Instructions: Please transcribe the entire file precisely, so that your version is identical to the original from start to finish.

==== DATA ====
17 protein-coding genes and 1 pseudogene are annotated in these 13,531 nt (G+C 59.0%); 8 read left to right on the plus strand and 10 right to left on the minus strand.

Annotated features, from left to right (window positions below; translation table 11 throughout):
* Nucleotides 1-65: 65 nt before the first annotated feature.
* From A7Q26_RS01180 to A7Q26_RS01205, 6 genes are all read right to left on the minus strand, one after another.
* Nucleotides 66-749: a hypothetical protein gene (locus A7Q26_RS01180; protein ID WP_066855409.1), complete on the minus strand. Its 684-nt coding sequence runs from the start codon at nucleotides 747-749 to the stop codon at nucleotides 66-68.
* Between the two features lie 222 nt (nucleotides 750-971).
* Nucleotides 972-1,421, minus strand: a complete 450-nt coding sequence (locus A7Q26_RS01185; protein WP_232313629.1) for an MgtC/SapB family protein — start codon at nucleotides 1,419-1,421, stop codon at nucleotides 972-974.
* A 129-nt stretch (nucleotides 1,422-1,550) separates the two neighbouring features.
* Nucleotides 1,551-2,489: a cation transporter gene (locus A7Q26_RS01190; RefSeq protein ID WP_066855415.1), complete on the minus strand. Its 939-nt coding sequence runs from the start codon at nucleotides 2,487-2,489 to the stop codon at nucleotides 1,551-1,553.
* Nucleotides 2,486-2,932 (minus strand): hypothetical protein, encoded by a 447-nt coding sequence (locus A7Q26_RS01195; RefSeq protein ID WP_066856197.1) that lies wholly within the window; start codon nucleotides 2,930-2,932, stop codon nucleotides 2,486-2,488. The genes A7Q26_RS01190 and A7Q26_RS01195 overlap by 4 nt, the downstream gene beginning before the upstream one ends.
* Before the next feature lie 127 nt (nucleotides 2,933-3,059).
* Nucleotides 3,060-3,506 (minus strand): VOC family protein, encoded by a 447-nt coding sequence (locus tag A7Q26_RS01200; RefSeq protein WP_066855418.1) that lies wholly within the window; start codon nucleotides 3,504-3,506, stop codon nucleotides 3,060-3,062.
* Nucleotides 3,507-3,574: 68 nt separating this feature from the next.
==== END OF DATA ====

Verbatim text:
17 protein-coding genes and 1 pseudogene are annotated in these 13,531 nt (G+C 59.0%); 8 read left to right on the plus strand and 10 right to left on the minus strand.

Annotated features, from left to right (window positions below; translation table 11 throughout):
* Nucleotides 1-65: 65 nt before the first annotated feature.
* From A7Q26_RS01180 to A7Q26_RS01205, 6 genes are all read right to left on the minus strand, one after another.
* Nucleotides 66-749: a hypothetical protein gene (locus A7Q26_RS01180; protein ID WP_066855409.1), complete on the minus strand. Its 684-nt coding sequence runs from the start codon at nucleotides 747-749 to the stop codon at nucleotides 66-68.
* Between the two features lie 222 nt (nucleotides 750-971).
* Nucleotides 972-1,421, minus strand: a complete 450-nt coding sequence (locus A7Q26_RS01185; protein WP_232313629.1) for an MgtC/SapB family protein — start codon at nucleotides 1,419-1,421, stop codon at nucleotides 972-974.
* A 129-nt stretch (nucleotides 1,422-1,550) separates the two neighbouring features.
* Nucleotides 1,551-2,489: a cation transporter gene (locus A7Q26_RS01190; RefSeq protein ID WP_066855415.1), complete on the minus strand. Its 939-nt coding sequence runs from the start codon at nucleotides 2,487-2,489 to the stop codon at nucleotides 1,551-1,553.
* Nucleotides 2,486-2,932 (minus strand): hypothetical protein, encoded by a 447-nt coding sequence (locus A7Q26_RS01195; RefSeq protein ID WP_066856197.1) that lies wholly within the window; start codon nucleotides 2,930-2,932, stop codon nucleotides 2,486-2,488. The genes A7Q26_RS01190 and A7Q26_RS01195 overlap by 4 nt, the downstream gene beginning before the upstream one ends.
* Before the next feature lie 127 nt (nucleotides 2,933-3,059).
* Nucleotides 3,060-3,506 (minus strand): VOC family protein, encoded by a 447-nt coding sequence (locus tag A7Q26_RS01200; RefSeq protein WP_066855418.1) that lies wholly within the window; start codon nucleotides 3,504-3,506, stop codon nucleotides 3,060-3,062.
* Nucleotides 3,507-3,574: 68 nt separating this feature from the next.